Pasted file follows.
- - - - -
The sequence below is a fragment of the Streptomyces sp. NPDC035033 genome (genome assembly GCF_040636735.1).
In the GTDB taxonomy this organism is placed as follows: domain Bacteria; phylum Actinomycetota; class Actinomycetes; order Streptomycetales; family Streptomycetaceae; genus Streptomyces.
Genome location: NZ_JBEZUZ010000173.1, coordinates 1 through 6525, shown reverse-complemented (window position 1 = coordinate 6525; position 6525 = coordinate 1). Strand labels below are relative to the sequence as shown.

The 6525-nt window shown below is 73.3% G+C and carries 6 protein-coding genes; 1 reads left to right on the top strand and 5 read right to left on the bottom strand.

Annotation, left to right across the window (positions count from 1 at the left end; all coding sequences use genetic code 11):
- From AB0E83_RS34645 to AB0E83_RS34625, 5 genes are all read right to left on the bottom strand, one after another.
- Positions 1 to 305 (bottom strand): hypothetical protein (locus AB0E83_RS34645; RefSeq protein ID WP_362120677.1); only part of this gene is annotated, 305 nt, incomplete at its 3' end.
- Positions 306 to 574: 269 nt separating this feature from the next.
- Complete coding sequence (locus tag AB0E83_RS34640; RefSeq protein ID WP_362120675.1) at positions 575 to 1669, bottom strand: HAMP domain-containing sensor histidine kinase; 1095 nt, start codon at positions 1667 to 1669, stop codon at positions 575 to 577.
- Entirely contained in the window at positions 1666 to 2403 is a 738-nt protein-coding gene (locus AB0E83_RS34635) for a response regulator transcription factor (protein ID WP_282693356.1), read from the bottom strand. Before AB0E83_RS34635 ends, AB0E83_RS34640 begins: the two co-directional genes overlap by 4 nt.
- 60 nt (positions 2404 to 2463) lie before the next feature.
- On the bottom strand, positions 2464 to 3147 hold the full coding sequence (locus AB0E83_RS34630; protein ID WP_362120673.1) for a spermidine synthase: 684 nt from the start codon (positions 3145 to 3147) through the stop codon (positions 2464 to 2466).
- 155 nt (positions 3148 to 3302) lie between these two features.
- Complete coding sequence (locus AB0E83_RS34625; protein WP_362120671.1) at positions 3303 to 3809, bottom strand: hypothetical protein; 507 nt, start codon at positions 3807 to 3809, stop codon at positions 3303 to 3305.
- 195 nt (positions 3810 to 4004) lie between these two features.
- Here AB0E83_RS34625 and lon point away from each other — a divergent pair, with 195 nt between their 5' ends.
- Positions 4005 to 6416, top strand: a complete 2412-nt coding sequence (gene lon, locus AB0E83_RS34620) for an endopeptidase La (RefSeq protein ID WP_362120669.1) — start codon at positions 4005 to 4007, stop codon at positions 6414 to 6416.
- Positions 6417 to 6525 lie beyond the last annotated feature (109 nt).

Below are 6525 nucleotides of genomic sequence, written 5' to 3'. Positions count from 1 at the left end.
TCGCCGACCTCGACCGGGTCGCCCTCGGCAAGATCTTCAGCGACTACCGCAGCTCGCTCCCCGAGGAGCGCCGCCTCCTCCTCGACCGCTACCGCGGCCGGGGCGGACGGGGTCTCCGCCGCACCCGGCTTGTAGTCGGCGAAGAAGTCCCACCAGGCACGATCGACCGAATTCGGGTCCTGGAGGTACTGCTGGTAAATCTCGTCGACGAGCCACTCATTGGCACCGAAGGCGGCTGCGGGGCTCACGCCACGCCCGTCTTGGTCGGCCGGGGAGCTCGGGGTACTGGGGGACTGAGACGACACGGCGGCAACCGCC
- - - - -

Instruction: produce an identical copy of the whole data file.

The sequence below is a fragment of the Streptomyces sp. NPDC035033 genome (genome assembly GCF_040636735.1).
In the GTDB taxonomy this organism is placed as follows: domain Bacteria; phylum Actinomycetota; class Actinomycetes; order Streptomycetales; family Streptomycetaceae; genus Streptomyces.
Genome location: NZ_JBEZUZ010000173.1, coordinates 1 through 6525, shown reverse-complemented (window position 1 = coordinate 6525; position 6525 = coordinate 1). Strand labels below are relative to the sequence as shown.

The 6525-nt window shown below is 73.3% G+C and carries 6 protein-coding genes; 1 reads left to right on the top strand and 5 read right to left on the bottom strand.

Annotation, left to right across the window (positions count from 1 at the left end; all coding sequences use genetic code 11):
- From AB0E83_RS34645 to AB0E83_RS34625, 5 genes are all read right to left on the bottom strand, one after another.
- Positions 1 to 305 (bottom strand): hypothetical protein (locus AB0E83_RS34645; RefSeq protein ID WP_362120677.1); only part of this gene is annotated, 305 nt, incomplete at its 3' end.
- Positions 306 to 574: 269 nt separating this feature from the next.
- Complete coding sequence (locus tag AB0E83_RS34640; RefSeq protein ID WP_362120675.1) at positions 575 to 1669, bottom strand: HAMP domain-containing sensor histidine kinase; 1095 nt, start codon at positions 1667 to 1669, stop codon at positions 575 to 577.
- Entirely contained in the window at positions 1666 to 2403 is a 738-nt protein-coding gene (locus AB0E83_RS34635) for a response regulator transcription factor (protein ID WP_282693356.1), read from the bottom strand. Before AB0E83_RS34635 ends, AB0E83_RS34640 begins: the two co-directional genes overlap by 4 nt.
- 60 nt (positions 2404 to 2463) lie before the next feature.
- On the bottom strand, positions 2464 to 3147 hold the full coding sequence (locus AB0E83_RS34630; protein ID WP_362120673.1) for a spermidine synthase: 684 nt from the start codon (positions 3145 to 3147) through the stop codon (positions 2464 to 2466).
- 155 nt (positions 3148 to 3302) lie between these two features.
- Complete coding sequence (locus AB0E83_RS34625; protein WP_362120671.1) at positions 3303 to 3809, bottom strand: hypothetical protein; 507 nt, start codon at positions 3807 to 3809, stop codon at positions 3303 to 3305.
- 195 nt (positions 3810 to 4004) lie between these two features.
- Here AB0E83_RS34625 and lon point away from each other — a divergent pair, with 195 nt between their 5' ends.
- Positions 4005 to 6416, top strand: a complete 2412-nt coding sequence (gene lon, locus AB0E83_RS34620) for an endopeptidase La (RefSeq protein ID WP_362120669.1) — start codon at positions 4005 to 4007, stop codon at positions 6414 to 6416.
- Positions 6417 to 6525 lie beyond the last annotated feature (109 nt).

Below are 6525 nucleotides of genomic sequence, written 5' to 3'. Positions count from 1 at the left end.
TCGCCGACCTCGACCGGGTCGCCCTCGGCAAGATCTTCAGCGACTACCGCAGCTCGCTCCCCGAGGAGCGCCGCCTCCTCCTCGACCGCTACCGCGGCCGGGGCGGACGGGGTCTCCGCCGCACCCGGCTTGTAGTCGGCGAAGAAGTCCCACCAGGCACGATCGACCGAATTCGGGTCCTGGAGGTACTGCTGGTAAATCTCGTCGACGAGCCACTCATTGGCACCGAAGGCGGCTGCGGGGCTCACGCCACGCCCGTCTTGGTCGGCCGGGGAGCTCGGGGTACTGGGGGACTGAGACGACACGGCGGCAACCGCC